8 Overrated Home Improvement OptionsJuly 29, 2010 // Posted in:
Last Updated on January 22, 2020
For many of us this pull-out-your-hair frustrating recession has caused many of us to scrap our grandiose plans for home remodeling. Luxuries regularly seen in homes in booming 1990’s probably wouldn’t get the same positive bat-of-the-eyelash in today’s economic climate. Melinda Fulmer, a columnist for MSN Real Estate, talked about eight home projects that are overrated and that, she predicts, will soon be on their way out entirely. Some of these fading renovation choices might be sitting in your home as we speak. If that’s the case, don’t sweat it – they’re already there and you probably love them, but for those of you thinking of installing one of these soon-to-be home remodeling pariahs you might want to think twice.
Starting off with the overrated home addition closest to our hearts: countertop material selection! Fulmer says marble countertops, and similarly porous surfaces such as limestone and heavy poured concrete, “requires more pampering and attention than a spoiled princess” as it is susceptible to getting burnt by hot pans and to stain far too easily. She recommends granite countertops and man-made quartz composites as better long-term countertop selections.
I’ll lump these two together as they both deal with the art of lounging in hot water in the comforts of your own home. Both whirlpool bathtubs and hot tubs make the eight-item long list. Fulmer suggests that in this day and age more people are opting for the more functional and less involved walk-in shower. The time commitment of filling a tub, taking a bath, and then draining and cleaning it has proven to be a less then desirable post-work activity. Hot tubs, on the other hand, are a generally more attractive and inviting option to soaking the body than a bathroom-bound tub. The problem is, hot tubs require a large amount of power and when a technical problem arises the cost for repair can sometimes be massive. Hot tubs, while luxurious, can sometimes prove to be never-ending sources of financial drain (but they sure are relaxing.)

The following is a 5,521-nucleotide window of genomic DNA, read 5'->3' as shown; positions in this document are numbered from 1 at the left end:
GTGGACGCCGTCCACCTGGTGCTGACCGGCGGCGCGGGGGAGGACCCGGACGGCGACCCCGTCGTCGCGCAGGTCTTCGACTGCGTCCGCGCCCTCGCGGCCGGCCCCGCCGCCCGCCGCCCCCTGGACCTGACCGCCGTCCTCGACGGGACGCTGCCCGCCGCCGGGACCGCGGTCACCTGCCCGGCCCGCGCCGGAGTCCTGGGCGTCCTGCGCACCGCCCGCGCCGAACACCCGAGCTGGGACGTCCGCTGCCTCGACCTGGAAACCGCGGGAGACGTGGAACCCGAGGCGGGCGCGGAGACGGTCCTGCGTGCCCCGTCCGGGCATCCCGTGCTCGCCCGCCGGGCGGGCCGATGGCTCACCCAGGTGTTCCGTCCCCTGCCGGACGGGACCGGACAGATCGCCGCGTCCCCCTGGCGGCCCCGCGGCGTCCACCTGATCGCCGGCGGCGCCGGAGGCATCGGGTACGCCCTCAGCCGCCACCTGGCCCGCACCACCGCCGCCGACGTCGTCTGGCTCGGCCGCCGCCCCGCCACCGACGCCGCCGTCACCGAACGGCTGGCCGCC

If you own this next home addition faux pas and worry that you don’t use it enough, don’t worry – you’re in the majority. About 90% of people, according to Stewart Davis, the design director of CG&S Design Build in Austin, who have had a deck installed as an offshoot of the master bedroom never use it. That’s right – never use it! That claim seems to have some validity, because it’s hard to imagine your coffee maker sitting bedside and it would be one moseying morning to go downstairs, fill up a mug, stroll back upstairs and enjoy the deck views. It’s an overthought luxury much of the time.
Speaking of additions to the home, far too often people add additional rooms when a space already present can be suitably converted. Attics, basements, old children’s bedrooms or offices, can all be converted into dens, game rooms, bars, offices, and guest rooms. Allow for some creative juices to flow before you plop down a colossal chunk of change on a new room to augment your home.
This one might seem aggressively obvious to us today, but to tell a home theater owner in the 1990’s that he will one day be able to replicate the experience almost entirely while spending less than half the price of home theater installation he might call us crazy. Well, it’s true. For a home theater to be installed, an investment that can cost $20,000 or more when the seating, screen, projector, and lighting has been figured out, you’ll really have to want to have a single function room in your home. Nowadays you can purchase a 50” high definition television, a BluRay player, crisp digital surround sound, and comfortable couches and chairs all for the fraction of the cost of going the grandiose route and installing the whole shebang. It makes the resale value a tricky proposition as well, as you probably can’t command what it cost.
Fulmer talks of the many ills of over-complicated home automation. Sure, we’d all love to own a house like Bill Gates’ where we can change the colors of the walls and let a room know which occupant is currently, well, occupying it, but keeping things simple is a respected (and inexpensive) virtue. If you’ve ever visited a home with centralized controls for heating, air, audio, lighting, appliances, and home security systems, you can bet the cost of roping them all together in such a technologically bumbling way came at an astounding premium.
Finally, we return to a comfort zone for us here at GT: the kitchen. In an American quest for kitchen remodeling with classically European accents of ornate and detailed kitchen fixtures, the pleasure does not always match the price. As everyone’s favorite (mine at least) home improvement personality Bob Vila pointed out “People will go into hock finding themselves surrounded by $150,000 of polished granite and fancy French or English cabinetry. They’ll wind up saying, ‘I’m still paying on that and what the hell pleasure am I getting out of it?’ Going overboard with any aspect of home remodeling can be a mistake.” We couldn’t agree more Bob. Quality, cost-effective kitchen and bath remodeling is our M.O. here at Granite Transformations and we hope you check us out before succumbing to one of these also-ran home improvement choices.